year = "2006",
language = "English",
volume = "68",
pages = "212--215",
journal = "Indian Journal of Pharmaceutical Sciences",
issn = "0250-474X",
publisher = "Medknow Publications and Media Pvt. Ltd",
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}

Study and evaluation of the various cutaneous adverse drug reactions in Kasturba Hospital, Manipal. / Ghosh, S.; Acharya, L.; Rao, P.

In: Indian Journal of Pharmaceutical Sciences, Vol. 68, No. 2, 2006, p. 212-215.

Research output: Contribution to journalArticle

TY - JOUR

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AU - Ghosh, S.

AU - Acharya, L.

AU - Rao, P.

N1 - Cited By :12 Export Date: 10 November 2017 CODEN: IJSID Correspondence Address: Acharya, L.; Department of Pharmacy Practice, Manipal College of Pharmaceutical Sciences, MAHE, Manipal-576 104, India; email: leela.da@manipal.edu Chemicals/CAS: amoxicillin, 26787-78-0, 34642-77-8, 61336-70-7; carbamazepine, 298-46-4, 8047-84-5; ethambutol, 10054-05-4, 1070-11-7, 3577-94-4, 74-55-5; isoniazid, 54-85-3, 62229-51-0, 65979-32-0; paracetamol, 103-90-2; phenytoin, 57-41-0, 630-93-3; pyrazinamide, 98-96-4; rifampicin, 13292-46-1; roxithromycin, 80214-83-1 References: Beard, K., (2001) Adverse Drug Reactions, 1st Edn., p. 1. , Lee, A., Eds., Pharmaceutical Press, London; Bigby, M., Jick, S., Jick, H., Arndt, K.A., (1986) J. Amer. Med. Assoc., 256, p. 3358; Lee, A., Thomson, J., (2001) Adverse Drug Reactions, 1st Edn., p. 19. , Lee, A., Eds., Pharmaceutical Press, London; Barbara, S.M., (2001) Comprehensive Pharmacy Review, 4th Edn., p. 416. , Shargel, L., Eds., Lippincott Williams & Wilkins, London; Edwards, I.R., (1997) Avery's Drug Treatment, 4th Edn., p. 261. , Speight, T.M. and Nicholas, H.G., Eds., Adis International; (1973) Int. J. Epidemiol., 2, p. 167; Roujeau, J.C., Kelly, J.P., Naldi, L., (1995) N. Engl. J. Med., 333, p. 1600; Bigby, M., (2001) Arch. Dermatol., 137, p. 765; Bern, J.I., Mann, R.D., Rawlins, M.D., (1998) Brit. Med. J., 296, p. 1319; Faich, G.A., Knapp, D., Dreis, M., Turner, W., (1987) J. Amer. Med. Assoc., 257, p. 2068; Naldi, L., Conforti, A., Venegoni, M., (1999) Brit. J. Clin. Pharmacol., 48, p. 839; Kushwaha, K.P., Verma, R.B., Singh, Y.D., Rathi, A.K., (1994) Indian J. Pediatr., 61, p. 357; Naina, H.H., Philip, A.N., Dennis, P.W., (1999) Pharmacotherapy; A Pathophysiologic Approach, 4th Edn., p. 1505. , Dipiro, T.J., Eds., Appleton and Lange, Stamford, Cannecticut; Hartwig, S.C., Siege, I.J., Schneider, P.J., (1992) Amer. J. Hosp. Pharm., 49, p. 2229; Naranjo, C.A., Busto, U., Sellers, E.M., (1981) Clin. Pharmacol. Ther., 30, p. 239

PY - 2006

Y1 - 2006

N2 - The present study emphasizes on implementation of the adverse drug reaction reporting and monitoring system, in the Dermatology department of Kasturba Hospital, Manipal, by a clinical pharmacist, using different promotional activities. Documented adverse drug reactions were assessed and analyzed for incidence, purpose of visit, types, drug classes, individual drug causing adverse drug reactions, type of cutaneous reaction, and various predisposing factors. Management and outcome of the adverse drug reactions were also studied. Adverse drug reactions were also assessed for causality, using Naranjo's scale, severity, and preventability, using Hartwig et al. scale. Adverse drug reaction attributes to 77% of the hospital visit. Incidence of reported cutaneous adverse drug reactions, were 2.85%. Majority of the adverse drug reactions (96%) were of type B. Antibiotics (30%), were the common class of drugs, causing a cutaneous adverse drug reactions. Maximum number of adverse drug reactions were due to Acetaminophen, Amoxicillin, antitubercular drugs, and Phenytoin. Most of the adverse drug reactions were managed by withdrawal of drug (81%), and 58% patients were recovered from the reaction. Naranjos scale classifies, 29 as probable, 21 as possible, and 3 as definite adverse drug reactions. Most of the adverse drug reactions were of moderate severity, however 13 adverse drug reactions were severe. All the adverse drug reactions were probably preventable on extreme caution.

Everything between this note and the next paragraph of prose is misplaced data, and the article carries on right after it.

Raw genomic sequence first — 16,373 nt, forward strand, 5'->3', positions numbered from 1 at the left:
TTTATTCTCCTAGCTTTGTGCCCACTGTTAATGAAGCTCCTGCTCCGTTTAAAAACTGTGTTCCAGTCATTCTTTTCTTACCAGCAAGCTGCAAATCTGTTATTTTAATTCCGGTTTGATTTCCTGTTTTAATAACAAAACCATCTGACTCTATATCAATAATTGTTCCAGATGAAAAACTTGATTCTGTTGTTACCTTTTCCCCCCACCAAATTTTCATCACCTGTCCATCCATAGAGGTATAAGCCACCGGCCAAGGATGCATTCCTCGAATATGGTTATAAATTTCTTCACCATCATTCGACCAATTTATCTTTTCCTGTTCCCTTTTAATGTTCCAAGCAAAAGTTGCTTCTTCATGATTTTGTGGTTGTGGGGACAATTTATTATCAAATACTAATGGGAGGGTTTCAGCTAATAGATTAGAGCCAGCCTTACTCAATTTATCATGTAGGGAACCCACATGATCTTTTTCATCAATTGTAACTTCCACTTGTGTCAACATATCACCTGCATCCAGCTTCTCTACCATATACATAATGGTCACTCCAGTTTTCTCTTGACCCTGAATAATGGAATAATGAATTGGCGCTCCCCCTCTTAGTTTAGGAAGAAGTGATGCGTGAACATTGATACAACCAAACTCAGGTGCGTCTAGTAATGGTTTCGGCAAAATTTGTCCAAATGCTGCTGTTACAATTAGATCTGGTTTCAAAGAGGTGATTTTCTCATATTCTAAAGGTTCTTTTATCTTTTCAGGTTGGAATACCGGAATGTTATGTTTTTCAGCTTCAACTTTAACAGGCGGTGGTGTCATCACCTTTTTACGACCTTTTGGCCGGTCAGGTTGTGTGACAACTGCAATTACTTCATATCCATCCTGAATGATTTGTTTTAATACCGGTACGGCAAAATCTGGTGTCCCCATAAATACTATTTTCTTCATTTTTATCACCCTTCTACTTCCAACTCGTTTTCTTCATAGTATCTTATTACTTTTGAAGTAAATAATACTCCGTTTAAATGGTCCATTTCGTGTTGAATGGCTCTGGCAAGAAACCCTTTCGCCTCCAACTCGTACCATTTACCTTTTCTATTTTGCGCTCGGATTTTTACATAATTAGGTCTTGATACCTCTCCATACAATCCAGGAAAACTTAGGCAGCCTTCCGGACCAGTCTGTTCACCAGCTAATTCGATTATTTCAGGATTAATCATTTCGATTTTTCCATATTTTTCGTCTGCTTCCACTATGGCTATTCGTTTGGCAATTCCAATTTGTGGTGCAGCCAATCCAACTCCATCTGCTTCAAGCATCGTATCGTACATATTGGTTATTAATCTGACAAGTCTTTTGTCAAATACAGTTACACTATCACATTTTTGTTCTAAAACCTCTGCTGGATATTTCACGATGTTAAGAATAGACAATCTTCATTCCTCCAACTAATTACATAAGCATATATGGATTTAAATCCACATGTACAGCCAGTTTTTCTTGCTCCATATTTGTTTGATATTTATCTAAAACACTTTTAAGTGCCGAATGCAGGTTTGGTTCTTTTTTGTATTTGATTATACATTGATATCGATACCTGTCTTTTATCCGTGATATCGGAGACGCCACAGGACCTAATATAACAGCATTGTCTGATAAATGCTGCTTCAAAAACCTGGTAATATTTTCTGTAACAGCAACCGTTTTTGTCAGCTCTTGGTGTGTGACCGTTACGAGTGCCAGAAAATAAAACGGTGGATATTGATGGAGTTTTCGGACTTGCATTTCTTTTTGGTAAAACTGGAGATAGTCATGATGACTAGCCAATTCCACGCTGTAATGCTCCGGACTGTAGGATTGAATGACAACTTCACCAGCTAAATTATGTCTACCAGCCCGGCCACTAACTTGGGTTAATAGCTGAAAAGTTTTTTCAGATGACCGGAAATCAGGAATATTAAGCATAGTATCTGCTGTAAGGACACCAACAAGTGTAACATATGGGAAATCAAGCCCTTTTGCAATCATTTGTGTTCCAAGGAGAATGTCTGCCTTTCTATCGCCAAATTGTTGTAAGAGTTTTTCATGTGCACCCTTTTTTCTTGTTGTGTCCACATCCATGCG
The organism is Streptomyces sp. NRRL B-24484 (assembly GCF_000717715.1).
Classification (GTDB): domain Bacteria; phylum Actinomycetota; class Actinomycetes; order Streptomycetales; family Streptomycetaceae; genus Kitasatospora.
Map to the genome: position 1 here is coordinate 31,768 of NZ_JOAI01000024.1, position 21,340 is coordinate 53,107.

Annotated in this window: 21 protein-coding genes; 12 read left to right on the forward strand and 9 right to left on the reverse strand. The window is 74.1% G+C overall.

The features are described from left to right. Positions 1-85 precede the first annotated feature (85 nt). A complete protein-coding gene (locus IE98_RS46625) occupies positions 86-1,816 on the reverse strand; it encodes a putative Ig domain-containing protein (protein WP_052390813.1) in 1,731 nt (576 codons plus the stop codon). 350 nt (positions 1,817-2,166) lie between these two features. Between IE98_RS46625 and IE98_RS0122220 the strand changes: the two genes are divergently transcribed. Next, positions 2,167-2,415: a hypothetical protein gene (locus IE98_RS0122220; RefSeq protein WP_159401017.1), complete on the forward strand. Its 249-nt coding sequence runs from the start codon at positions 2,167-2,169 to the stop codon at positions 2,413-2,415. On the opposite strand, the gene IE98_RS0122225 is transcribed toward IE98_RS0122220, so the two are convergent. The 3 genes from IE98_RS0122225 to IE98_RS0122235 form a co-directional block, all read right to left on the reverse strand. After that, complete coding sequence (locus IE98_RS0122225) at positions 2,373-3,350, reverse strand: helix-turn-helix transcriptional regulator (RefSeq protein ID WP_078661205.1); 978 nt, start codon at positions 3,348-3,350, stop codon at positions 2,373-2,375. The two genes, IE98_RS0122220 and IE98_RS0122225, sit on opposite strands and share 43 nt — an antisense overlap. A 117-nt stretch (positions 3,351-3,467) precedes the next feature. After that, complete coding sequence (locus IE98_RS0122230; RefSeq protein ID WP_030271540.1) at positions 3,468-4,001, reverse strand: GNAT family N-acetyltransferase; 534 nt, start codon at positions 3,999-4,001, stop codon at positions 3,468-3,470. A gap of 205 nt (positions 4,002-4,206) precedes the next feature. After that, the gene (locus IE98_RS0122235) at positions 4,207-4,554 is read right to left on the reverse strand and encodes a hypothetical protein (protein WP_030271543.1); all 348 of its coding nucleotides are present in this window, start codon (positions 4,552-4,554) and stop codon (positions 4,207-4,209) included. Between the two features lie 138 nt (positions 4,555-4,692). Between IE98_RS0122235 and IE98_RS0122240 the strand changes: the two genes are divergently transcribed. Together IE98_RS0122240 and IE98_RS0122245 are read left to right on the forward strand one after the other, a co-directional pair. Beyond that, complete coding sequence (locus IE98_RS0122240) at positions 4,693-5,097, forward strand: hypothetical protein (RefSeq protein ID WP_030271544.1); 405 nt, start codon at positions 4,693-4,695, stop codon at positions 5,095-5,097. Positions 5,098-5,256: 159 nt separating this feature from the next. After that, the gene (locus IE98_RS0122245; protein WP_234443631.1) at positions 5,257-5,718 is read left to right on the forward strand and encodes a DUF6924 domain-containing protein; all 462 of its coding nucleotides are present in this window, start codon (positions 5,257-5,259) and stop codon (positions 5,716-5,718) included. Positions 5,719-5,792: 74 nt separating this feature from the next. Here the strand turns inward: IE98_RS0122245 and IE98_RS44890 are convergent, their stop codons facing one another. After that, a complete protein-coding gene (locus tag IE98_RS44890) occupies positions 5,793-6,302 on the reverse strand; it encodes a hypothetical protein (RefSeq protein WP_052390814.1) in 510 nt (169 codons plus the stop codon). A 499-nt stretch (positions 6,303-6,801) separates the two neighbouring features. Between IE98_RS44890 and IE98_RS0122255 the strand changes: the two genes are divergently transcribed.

AB - The present study emphasizes on implementation of the adverse drug reaction reporting and monitoring system, in the Dermatology department of Kasturba Hospital, Manipal, by a clinical pharmacist, using different promotional activities. Documented adverse drug reactions were assessed and analyzed for incidence, purpose of visit, types, drug classes, individual drug causing adverse drug reactions, type of cutaneous reaction, and various predisposing factors. Management and outcome of the adverse drug reactions were also studied. Adverse drug reactions were also assessed for causality, using Naranjo's scale, severity, and preventability, using Hartwig et al. scale. Adverse drug reaction attributes to 77% of the hospital visit. Incidence of reported cutaneous adverse drug reactions, were 2.85%. Majority of the adverse drug reactions (96%) were of type B. Antibiotics (30%), were the common class of drugs, causing a cutaneous adverse drug reactions. Maximum number of adverse drug reactions were due to Acetaminophen, Amoxicillin, antitubercular drugs, and Phenytoin. Most of the adverse drug reactions were managed by withdrawal of drug (81%), and 58% patients were recovered from the reaction. Naranjos scale classifies, 29 as probable, 21 as possible, and 3 as definite adverse drug reactions. Most of the adverse drug reactions were of moderate severity, however 13 adverse drug reactions were severe. All the adverse drug reactions were probably preventable on extreme caution.

M3 - Article

VL - 68

SP - 212

EP - 215

JO - Indian Journal of Pharmaceutical Sciences

JF - Indian Journal of Pharmaceutical Sciences

SN - 0250-474X

IS - 2

ER -